The Catch 22 of Speed Bumps in a Premise Liability Lawsuit
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    The Catch 22 of Speed Bumps in a Premise Liability Lawsuit

    The speed bumps installed by many resorts, apartment complexes, and parking lots to slow down traffic and improve safety can, ironically, pose a safety risk themselves. Legally speaking, property owners are required to exercise care to keep their properties free from dangerous conditions, and one of the most commonly known dangerous conditions is—according to case law—an uneven floor level, curb level, or pavement level. Speed bumps that are improperly installed or painted can be classified as such, as they frequently cause people to trip and fall. Our Philadelphia premises liability attorneys explain:

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    In the last three decades, we have received a number of calls from pedestrians who stepped off a sidewalk or onto a roadway and slipped and fell on a speed bump, causing them to break an arm or leg. Of course, whether or not liability exists depends on the unique circumstances of each case, and whether or not the condition is ultimately deemed dangerous and the proximate cause of the accident.

    How Speed Bumps Control Traffic and Ensure Customer Safety

    If a speed bump is not clearly visible to a pedestrian, liability may exist. This would be the case, for example, if a pedestrian were to slip and fall on a dark rainy night because a speed bump was not painted in an appropriately bright color and was improperly lit. If the speed bump blends in with the surrounding pavement and a pedestrian is injured by a fall, the property owner can be deemed responsible.

    Speed bumps in the foreseeable path of pedestrians must comply with applicable codes and design standards and must be marked with safety color coding in order to contrast with the surroundings. In addition, they must be slip resistant. Oftentimes, speed bumps are not permanently affixed but are nailed or temporarily affixed to the asphalt in areas where pedestrians are prone to walk. This, too, would be considered a dangerous condition.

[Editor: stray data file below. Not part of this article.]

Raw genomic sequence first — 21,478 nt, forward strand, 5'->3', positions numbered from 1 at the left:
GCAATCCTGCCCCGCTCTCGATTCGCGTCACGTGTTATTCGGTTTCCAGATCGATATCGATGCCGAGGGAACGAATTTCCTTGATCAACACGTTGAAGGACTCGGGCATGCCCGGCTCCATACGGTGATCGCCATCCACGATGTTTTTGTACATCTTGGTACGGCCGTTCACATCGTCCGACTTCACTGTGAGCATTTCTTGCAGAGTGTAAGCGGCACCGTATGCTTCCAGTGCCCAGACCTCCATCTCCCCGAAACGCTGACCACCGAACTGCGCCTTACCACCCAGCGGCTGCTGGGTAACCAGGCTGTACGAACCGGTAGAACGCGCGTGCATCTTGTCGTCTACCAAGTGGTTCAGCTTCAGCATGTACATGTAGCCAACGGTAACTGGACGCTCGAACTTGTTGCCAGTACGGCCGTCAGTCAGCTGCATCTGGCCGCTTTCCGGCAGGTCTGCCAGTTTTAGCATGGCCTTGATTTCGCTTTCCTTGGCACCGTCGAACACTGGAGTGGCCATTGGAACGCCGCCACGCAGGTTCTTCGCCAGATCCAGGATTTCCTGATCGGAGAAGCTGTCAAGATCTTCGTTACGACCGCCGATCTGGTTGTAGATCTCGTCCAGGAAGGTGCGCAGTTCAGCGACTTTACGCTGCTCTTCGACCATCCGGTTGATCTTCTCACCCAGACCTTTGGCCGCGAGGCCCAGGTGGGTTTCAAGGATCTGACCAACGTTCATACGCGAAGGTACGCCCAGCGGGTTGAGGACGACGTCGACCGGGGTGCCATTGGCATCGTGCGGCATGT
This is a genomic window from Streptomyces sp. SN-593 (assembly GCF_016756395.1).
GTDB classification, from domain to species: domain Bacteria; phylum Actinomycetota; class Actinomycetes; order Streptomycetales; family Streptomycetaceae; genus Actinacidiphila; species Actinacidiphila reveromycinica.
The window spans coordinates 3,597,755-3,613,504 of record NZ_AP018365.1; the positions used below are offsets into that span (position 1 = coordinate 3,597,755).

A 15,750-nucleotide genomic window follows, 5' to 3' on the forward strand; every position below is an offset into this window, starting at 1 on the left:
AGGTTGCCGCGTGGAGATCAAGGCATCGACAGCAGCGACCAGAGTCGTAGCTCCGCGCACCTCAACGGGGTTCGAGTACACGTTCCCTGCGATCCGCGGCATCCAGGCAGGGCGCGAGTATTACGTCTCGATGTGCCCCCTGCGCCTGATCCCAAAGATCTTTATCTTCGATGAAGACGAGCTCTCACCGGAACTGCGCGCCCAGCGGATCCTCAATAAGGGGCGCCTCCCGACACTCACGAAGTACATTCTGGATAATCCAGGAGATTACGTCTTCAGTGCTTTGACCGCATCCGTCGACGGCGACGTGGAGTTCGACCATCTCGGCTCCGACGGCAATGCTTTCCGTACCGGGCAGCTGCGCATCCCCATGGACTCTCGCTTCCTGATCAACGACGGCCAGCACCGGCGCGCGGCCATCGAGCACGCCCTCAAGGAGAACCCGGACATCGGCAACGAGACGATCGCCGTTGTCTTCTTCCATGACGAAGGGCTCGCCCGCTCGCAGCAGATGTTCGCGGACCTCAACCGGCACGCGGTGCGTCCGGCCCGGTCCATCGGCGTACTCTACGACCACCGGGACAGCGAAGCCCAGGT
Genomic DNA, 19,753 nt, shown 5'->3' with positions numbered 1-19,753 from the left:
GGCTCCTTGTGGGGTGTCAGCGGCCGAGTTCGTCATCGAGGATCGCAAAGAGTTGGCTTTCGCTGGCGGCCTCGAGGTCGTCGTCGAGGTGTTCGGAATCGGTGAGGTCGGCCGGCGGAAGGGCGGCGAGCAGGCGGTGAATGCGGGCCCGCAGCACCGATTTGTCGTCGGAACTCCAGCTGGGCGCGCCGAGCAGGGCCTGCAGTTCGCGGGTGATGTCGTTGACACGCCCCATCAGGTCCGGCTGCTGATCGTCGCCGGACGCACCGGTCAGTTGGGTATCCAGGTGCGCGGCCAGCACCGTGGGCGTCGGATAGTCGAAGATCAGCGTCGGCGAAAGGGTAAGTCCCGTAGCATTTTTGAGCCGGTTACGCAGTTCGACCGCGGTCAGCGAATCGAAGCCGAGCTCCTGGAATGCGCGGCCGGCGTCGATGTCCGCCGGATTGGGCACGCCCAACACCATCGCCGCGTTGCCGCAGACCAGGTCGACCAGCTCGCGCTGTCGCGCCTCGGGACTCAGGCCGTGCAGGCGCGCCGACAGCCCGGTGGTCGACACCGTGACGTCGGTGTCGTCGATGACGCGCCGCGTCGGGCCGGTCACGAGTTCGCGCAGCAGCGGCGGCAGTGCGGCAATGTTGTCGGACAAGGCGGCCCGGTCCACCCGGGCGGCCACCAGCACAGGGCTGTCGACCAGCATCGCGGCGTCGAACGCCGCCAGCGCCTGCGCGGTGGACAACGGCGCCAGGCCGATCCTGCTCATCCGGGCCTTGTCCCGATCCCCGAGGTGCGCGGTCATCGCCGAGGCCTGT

A victim or plaintiff who enters a premise owned, occupied, or operated by a business can be classified as a business invitee. A business invitee who enters the premises of another, at the expressed or implied invitation of the owner or occupier, is owed the highest duty of care to be protected against dangerous conditions that create an unreasonable risk of harm. If the owner or occupier knew or should have known about a safety hazard and did not exercise reasonable care, he or she may be liable.

    A premise liability claim can succeed if the following conditions are met: 1) the owner or occupier had actual or constructive knowledge of a condition on the premises, 2) the condition posed an unreasonable risk of harm, (3) the owner or occupier did not exercise reasonable care to reduce or eliminate the risk, and (4) the owner or occupier’s failure to use such care proximally caused the victim’s injuries. Generally, in order to prevail on a premise liability claim, the plaintiff or victim must prove that the defendant possessed, owned, occupied, or controlled the premise where the injury occurred.

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    Contact the Philadelphia Premises Liability Lawyers of The Reiff Law Firm

    The premises liability attorneys at The Reiff Law Firm have been recognized by their peers as having the highest possible rating in both legal abilities and ethical standards. They are consistently recognized as Pennsylvania Super Lawyers and are members of the National Trial Lawyers Top 100 Trial Attorneys. We also handle Philadelphia car accident lawsuits, personal injury cases, and more.

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